The Cowichan Lake weir. (File photo)

The Cowichan Lake weir. (File photo)

Editorial: We must adapt to summer drought conditions

Increasingly, when it comes to water, we are feast or famine

Projections have a new weir under construction at Cowichan Lake by 2024. It can’t come soon enough.

We were reminded again last week of the precarious situation we so often find ourselves in when it comes to water in the summer in the Cowichan Valley.

While winter raises the spectre of floods and long months of rain, the summer is a different story, one measured in drought levels and water restrictions. Increasingly, when it comes to water, we are feast or famine, depending on the time of the year.

Last week the province declared the Cowichan Valley, and much of eastern Vancouver Island, to be in drought level 4, one level below the maximum on a 0-5 scale. And it’s only the middle of July, with the normally driest months of August and September still to come. In accordance with this announcement, the Cowichan Valley Regional District moved to stage 3 water restrictions which forbid the use of sprinklers, washing your house and car, and filling pools or hot tubs. Other types of watering are also curtailed somewhat.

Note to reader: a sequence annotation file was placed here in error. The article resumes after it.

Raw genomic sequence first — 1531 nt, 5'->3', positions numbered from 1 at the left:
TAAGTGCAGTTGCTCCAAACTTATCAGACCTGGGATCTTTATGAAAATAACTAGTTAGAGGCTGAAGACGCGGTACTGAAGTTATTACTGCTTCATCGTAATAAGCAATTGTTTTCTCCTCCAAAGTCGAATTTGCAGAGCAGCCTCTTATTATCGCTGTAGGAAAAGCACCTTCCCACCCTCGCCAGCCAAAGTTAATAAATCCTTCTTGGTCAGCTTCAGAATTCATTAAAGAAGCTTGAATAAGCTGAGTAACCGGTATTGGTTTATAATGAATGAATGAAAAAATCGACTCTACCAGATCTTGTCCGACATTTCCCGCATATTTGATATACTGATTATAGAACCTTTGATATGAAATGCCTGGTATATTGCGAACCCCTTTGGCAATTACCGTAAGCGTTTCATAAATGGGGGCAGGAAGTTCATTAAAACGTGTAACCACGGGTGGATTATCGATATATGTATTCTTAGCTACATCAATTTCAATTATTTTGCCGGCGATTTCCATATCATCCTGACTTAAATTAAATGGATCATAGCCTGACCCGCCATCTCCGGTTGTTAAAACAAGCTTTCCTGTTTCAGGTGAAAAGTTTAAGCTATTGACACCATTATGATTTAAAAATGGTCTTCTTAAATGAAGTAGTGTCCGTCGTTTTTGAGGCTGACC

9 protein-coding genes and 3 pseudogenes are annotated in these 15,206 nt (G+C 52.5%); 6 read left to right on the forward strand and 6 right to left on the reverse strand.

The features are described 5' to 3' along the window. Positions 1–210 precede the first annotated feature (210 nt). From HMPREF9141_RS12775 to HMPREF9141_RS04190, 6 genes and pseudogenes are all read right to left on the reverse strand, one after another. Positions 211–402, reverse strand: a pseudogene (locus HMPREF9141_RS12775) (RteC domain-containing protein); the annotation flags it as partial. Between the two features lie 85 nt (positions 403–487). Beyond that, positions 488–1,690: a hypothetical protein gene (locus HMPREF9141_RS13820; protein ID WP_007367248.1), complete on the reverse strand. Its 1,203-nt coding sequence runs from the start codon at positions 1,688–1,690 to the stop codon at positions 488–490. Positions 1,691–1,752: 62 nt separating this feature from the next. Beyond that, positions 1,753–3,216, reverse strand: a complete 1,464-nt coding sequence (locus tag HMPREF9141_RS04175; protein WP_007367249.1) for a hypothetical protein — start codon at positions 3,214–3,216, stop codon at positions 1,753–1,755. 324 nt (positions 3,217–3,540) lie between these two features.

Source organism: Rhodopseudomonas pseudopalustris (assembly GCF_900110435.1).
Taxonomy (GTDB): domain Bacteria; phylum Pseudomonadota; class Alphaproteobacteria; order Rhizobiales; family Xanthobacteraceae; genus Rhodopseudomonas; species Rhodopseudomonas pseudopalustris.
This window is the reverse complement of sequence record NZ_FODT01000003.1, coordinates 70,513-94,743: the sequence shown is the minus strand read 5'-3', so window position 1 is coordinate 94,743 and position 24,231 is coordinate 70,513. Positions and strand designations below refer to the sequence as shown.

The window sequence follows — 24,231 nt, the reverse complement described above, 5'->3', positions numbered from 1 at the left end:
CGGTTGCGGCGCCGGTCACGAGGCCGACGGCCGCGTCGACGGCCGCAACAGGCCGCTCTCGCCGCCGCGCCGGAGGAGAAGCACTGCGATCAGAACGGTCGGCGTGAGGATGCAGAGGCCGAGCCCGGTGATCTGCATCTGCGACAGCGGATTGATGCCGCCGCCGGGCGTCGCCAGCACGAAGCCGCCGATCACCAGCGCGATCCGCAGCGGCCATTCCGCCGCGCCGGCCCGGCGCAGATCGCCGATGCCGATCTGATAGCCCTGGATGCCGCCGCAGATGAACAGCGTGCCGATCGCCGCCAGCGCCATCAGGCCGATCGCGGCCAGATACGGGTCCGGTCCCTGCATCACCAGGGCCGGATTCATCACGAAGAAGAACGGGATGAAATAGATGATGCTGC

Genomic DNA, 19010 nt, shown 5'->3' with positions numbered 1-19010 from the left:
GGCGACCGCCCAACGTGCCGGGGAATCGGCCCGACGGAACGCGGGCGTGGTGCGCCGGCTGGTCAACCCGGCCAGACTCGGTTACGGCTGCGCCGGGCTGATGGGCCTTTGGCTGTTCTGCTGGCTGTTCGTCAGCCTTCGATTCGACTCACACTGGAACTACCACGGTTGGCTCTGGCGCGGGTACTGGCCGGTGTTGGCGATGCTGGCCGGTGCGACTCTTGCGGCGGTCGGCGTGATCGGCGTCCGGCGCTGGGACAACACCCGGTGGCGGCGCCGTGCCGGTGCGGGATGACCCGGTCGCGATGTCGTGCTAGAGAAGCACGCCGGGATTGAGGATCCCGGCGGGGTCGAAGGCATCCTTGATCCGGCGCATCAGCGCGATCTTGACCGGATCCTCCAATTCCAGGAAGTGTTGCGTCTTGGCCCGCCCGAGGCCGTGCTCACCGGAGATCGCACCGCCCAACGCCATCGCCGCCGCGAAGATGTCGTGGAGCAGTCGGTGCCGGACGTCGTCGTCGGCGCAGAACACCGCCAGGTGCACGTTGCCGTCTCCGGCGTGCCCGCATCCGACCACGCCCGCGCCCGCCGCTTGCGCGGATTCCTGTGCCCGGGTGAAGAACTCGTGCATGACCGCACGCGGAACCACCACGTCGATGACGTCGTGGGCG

The most worrying areas, according to the province are around the Koksilah and Chemainus rivers, but the Cowichan River is certainly not immune.

Erecting a new weir at Lake Cowichan will not solve all of the water problems in the Cowichan Valley. But it will make a significant difference to Cowichan’s largest watershed around Cowichan Lake and the Cowichan River, and all of those that depend upon these ecosystems, from people to animals to fish. When we get record-setting temperatures soaring into the 40 C range as we did in late June, we must remember that aquatic habitats need even more water than usual to buffer them from the extreme heat. Anyone visiting an ocean beach after the heat wave could smell just how many sea creatures did not survive the unaccustomed baking. Water storage in the summer, provided by the weir, will only become more critical as time goes on. It’s our storage for during the famine.

Both as individuals and communities we should be looking at water capture methods that can help to tide us over until the fall rains.

In the meantime, we must all get serious about water conservation. No, one person individually won’t make much of a dent, but collectively we certainly do. That means summer habits like shorter showers, turning the tap off when we brush our teeth or wash the dishes, and using a drip system to water the garden if at all possible. We cannot make it rain, so we must adapt.

Editorials